If you’re like most people you probably consider either your home or income-producing investments as your greatest assets. However, I’m going to ask you to reconsider that typical answer.
If you are employed or actively working, I would argue that your ability to earn an income is your most valuable asset. If your income were to come to an end, what would happen? Many people would be unable to pay their bills, care for their families or save for their retirement.
Are you aware that the risk of becoming disabled is much greater than the risk of premature death? Cancer continues to be a leading cause of long-term disability claims, but interestingly normal pregnancies are the leading cause of short-term disabilities. I don’t consider a planned absence due to a normal pregnancy as a “disability” but many disability policies do.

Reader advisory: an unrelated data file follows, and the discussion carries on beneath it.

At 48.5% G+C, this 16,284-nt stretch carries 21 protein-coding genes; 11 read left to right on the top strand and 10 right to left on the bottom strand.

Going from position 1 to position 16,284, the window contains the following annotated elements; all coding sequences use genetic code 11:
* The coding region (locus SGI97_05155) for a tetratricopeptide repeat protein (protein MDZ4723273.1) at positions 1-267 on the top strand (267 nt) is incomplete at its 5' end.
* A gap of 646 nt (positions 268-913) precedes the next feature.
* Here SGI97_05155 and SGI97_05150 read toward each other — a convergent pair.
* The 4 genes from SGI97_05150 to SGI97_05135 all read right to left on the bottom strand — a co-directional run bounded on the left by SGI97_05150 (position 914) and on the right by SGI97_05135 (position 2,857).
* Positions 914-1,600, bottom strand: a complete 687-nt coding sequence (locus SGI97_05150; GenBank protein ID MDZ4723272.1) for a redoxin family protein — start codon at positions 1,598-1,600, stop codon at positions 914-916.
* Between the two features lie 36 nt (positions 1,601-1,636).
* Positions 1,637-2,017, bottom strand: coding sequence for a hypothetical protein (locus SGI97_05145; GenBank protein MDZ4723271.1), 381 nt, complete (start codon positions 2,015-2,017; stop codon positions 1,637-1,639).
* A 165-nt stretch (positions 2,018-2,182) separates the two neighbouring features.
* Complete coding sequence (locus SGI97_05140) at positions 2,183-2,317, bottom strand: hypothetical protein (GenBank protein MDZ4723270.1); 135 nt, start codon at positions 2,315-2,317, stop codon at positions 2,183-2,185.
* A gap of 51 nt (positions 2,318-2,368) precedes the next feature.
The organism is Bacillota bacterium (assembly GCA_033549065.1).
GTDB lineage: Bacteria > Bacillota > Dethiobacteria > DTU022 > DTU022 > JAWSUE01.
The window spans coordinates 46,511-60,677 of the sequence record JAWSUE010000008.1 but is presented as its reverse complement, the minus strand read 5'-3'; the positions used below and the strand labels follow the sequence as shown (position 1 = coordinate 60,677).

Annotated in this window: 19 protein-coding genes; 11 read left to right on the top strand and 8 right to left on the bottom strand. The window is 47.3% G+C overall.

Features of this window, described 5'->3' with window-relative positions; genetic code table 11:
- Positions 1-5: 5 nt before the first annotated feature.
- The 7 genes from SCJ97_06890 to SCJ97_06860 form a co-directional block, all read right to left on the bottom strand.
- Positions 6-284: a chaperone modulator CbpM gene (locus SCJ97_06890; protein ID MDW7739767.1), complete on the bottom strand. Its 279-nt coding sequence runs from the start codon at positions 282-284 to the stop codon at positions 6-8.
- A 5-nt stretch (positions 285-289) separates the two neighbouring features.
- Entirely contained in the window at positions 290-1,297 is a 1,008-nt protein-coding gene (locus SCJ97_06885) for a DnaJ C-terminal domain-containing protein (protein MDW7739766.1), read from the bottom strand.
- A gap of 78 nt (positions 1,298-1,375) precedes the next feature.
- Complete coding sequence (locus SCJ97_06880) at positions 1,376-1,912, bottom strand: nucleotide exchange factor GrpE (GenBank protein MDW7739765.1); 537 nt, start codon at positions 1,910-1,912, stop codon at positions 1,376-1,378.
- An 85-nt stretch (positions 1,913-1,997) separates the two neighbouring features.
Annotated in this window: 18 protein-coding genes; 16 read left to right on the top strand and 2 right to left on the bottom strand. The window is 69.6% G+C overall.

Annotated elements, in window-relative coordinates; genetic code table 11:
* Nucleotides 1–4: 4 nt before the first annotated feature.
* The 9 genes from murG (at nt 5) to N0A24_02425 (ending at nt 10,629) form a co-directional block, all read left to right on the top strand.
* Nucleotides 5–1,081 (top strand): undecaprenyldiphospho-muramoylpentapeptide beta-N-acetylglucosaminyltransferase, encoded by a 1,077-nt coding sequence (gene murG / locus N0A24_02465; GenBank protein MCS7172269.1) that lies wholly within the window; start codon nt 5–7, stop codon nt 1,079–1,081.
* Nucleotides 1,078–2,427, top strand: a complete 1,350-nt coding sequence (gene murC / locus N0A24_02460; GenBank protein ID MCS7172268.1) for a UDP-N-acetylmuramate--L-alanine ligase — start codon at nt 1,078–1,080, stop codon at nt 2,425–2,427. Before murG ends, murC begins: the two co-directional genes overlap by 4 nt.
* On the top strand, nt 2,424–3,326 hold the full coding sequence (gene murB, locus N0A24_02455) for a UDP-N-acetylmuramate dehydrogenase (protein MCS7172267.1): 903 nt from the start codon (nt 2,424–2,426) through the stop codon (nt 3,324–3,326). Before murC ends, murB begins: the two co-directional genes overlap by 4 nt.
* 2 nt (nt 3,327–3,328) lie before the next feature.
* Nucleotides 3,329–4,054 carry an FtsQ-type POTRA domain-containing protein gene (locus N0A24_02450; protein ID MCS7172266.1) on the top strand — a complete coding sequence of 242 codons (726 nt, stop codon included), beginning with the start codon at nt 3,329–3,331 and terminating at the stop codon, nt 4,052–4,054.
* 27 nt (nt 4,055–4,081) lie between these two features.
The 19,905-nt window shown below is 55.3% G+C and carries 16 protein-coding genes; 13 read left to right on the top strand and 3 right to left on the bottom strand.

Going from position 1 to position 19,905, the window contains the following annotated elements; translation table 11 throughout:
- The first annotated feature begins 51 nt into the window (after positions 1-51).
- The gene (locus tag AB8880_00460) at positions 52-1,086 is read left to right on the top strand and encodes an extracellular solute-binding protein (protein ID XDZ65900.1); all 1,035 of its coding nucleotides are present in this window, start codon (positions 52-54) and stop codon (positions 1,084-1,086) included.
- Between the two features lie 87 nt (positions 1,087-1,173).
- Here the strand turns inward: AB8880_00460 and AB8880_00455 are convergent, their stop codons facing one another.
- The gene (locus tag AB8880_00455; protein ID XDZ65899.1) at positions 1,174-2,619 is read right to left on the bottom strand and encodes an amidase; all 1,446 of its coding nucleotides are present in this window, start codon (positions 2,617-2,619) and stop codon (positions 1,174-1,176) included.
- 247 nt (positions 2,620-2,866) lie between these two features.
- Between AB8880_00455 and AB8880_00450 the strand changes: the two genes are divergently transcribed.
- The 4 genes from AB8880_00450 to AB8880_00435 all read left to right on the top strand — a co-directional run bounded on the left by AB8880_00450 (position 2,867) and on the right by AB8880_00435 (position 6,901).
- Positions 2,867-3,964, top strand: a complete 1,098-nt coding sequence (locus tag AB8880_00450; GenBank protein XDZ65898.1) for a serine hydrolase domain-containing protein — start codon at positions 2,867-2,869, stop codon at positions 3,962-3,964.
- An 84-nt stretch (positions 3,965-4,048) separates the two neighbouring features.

Notwithstanding individual circumstances, I typically recommend having a multi-faceted approach to disability planning which includes building a cash account and having a home equity line of credit as both can cover monthly expenses for shorter disabilities (or an unexpected job loss). Disability insurance is the best way to cover the longer and/or life-long disabilities.
I have also incorporated what is called “critical illness insurance” into my own disability planning. Critical illness insurance will pay out a tax-free lump sum of money if the insured is diagnosed with certain illnesses including cancer.
The effects of a disability can be as devastating on the spouse (and kids) as it is on the one suffering from the illness or injury. This is especially true when financial concerns are added into the mix. If you haven’t reviewed your disability planning recently – do it both for you AND your family.